One final reflection.

Looking back on this summer: How our project unfolded alongside New Haven.

Reflections from Intern Group 1: Moving Beyond Design Brigade

This past Monday, we met with Devin Avshalom-Smith and representatives from the Department of Cultural Affairs. We discussed how Devin and Adriane can work together on next steps for this project, including forming an advisory committee of community members. We sincerely hope that through this committee and the resulting partnerships, the relationships and outreach that began this summer will continue throughout the lifespan of this memorial project.

We’ve been through many ups and downs in these past ten weeks — at times invigorated by the flow of conversations and ideas, but at times feeling honestly despirited by our limitations. We…

Preparing to pass this project on to the City.

A screenshot from our presentation to Mayor Elicker.

Meeting with Mayor Elicker

To realise this project, it is key to have support from the Mayor’s office. And so, we met with Mayor Elicker to discuss our work so far last Thursday. We presented our findings from the conversations we had with residents of New Haven, and emphasized that all preliminary ideas were directly born from what we had heard and learnt. Afterwards, we had a brief discussion and he posed some questions and concerns for us to address, emphasizing the importance of a more immediate response to the pandemic. He was very encouraging of our process and ideas, and approving of our…


Preparing our Presentation Materials

This week we are preparing for a discussion with the Mayor about the memorial project. For this to become a reality, it is essential to have his support and feedback. In preparation for this meeting we have been working on clarifying our ideas and flushing out diagrams and drawings to explain these ideas.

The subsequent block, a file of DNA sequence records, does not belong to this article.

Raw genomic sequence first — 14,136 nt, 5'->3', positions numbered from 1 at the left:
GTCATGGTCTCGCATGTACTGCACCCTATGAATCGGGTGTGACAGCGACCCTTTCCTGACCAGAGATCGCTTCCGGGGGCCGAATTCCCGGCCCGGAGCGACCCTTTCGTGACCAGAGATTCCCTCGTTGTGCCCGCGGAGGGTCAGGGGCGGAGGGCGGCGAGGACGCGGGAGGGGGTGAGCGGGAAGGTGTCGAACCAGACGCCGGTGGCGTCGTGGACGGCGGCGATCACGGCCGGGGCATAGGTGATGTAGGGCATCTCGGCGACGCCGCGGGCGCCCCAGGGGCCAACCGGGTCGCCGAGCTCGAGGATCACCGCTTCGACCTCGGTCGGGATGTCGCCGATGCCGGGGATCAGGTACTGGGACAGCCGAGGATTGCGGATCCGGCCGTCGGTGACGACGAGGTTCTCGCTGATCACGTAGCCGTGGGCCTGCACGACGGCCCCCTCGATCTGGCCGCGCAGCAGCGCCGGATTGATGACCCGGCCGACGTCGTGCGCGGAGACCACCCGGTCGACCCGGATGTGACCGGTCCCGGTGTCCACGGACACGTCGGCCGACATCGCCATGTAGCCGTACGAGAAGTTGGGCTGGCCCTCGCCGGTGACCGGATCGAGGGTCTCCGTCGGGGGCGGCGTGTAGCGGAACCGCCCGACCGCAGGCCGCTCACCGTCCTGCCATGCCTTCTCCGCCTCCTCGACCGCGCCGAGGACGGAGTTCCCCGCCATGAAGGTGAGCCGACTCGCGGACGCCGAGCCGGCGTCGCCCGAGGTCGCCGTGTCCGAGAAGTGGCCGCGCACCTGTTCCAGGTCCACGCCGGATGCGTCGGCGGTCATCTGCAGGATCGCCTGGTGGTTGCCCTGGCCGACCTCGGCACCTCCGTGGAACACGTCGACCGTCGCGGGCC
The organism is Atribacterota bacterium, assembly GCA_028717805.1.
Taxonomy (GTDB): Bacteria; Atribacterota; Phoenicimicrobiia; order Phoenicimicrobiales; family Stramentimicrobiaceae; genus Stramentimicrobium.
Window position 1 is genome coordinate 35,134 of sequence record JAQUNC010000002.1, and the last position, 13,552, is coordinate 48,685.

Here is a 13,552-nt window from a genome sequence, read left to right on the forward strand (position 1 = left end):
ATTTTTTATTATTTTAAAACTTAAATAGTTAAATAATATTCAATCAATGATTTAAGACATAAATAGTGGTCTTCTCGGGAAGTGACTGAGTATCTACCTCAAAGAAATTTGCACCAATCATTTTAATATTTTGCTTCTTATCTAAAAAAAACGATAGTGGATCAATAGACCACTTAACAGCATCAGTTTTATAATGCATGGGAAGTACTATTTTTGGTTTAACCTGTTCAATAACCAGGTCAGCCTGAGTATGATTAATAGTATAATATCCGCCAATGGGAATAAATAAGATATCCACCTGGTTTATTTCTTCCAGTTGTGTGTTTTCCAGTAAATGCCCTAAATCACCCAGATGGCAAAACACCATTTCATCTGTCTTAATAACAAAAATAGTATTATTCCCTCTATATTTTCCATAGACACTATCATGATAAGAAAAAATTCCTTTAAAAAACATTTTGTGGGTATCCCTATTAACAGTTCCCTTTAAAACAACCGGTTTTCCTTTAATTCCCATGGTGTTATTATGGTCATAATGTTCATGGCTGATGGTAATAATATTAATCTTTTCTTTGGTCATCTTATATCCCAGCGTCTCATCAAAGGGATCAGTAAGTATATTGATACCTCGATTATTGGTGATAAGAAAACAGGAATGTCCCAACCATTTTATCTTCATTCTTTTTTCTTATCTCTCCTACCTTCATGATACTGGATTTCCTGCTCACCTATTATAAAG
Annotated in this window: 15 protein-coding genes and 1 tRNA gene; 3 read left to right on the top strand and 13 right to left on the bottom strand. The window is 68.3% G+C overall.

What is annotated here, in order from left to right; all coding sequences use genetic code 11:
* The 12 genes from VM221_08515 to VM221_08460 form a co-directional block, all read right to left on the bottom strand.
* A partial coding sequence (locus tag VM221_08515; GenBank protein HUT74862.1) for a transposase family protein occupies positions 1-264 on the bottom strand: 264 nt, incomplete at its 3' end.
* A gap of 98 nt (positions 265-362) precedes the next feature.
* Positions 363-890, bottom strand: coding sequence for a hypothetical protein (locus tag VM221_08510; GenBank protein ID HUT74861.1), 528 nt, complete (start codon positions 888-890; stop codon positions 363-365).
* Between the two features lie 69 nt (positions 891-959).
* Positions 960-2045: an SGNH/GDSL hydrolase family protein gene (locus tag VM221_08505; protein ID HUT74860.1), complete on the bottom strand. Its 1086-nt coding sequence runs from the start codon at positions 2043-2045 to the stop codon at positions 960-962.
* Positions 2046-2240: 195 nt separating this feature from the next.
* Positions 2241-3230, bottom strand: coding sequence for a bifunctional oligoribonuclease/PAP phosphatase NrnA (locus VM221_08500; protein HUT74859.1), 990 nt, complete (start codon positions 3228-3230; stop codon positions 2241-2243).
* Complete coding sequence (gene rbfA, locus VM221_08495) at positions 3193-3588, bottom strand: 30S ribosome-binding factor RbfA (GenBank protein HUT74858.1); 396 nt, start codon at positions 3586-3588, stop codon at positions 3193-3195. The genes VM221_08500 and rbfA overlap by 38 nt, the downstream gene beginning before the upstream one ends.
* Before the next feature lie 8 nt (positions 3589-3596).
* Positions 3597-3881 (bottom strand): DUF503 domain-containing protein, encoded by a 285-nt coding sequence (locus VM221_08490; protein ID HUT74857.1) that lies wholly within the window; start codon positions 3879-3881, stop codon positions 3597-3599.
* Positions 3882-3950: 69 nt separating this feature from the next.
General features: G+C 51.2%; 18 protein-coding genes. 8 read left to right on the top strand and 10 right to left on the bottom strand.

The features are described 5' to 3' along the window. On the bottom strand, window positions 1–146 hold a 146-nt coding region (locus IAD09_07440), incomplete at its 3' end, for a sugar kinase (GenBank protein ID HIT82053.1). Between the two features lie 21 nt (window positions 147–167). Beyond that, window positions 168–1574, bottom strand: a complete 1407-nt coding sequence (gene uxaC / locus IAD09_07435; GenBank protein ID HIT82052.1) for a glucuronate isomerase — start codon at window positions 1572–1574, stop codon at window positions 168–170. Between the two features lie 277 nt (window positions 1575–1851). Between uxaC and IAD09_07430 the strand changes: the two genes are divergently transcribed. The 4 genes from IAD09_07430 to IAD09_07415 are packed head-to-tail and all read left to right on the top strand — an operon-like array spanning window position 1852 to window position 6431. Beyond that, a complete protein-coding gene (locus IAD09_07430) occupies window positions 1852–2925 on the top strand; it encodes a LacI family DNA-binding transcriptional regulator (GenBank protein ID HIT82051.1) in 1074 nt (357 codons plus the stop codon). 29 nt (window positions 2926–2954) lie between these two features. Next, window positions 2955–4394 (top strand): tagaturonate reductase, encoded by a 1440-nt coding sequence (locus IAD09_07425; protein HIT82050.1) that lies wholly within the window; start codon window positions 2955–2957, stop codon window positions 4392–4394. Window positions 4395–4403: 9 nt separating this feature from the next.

Working on a presentation as a group is not without challenges. Our group has been using Google Slides to collaboratively assemble a presentation, both asynchronously and together while discussing on Zoom. …

Reflections on diversity and our path forward.

Last Wednesday, we met with several New Haven community leaders and City of New Haven officials to present our ideas about possible memorials. We identified the 4 key possible directions (discussed in Week 6) of what a memorial for COVID-19 might look like. This week’s Medium reflection is our way of making sense of their discussion and feedback.

Thoughts on Relationship Building and Diversity-

People’s relationship to racial issues is complex and personal, because racial background is a factor that each individual is born with and is un-malleable to one’s will. During the discussion, we were not surprised to notice the community representatives’ apprehension towards the…

Framing our designs.

This week our team prepared for the meeting we are hosting on Wednesday, July 15 with city officials and community leaders. We have been finalizing materials for our preliminary design ideas and strategizing how to communicate these ideas in a manner that will set the stage for discussion and collaboration. In addition, this week we welcomed two new team members, Abraham and Zishi, who are both M.Arch students at YSOA. We are very excited to have them on the team!

In onboarding our new members, we took a moment to reflect upon and communicate the core tenets of our team’s…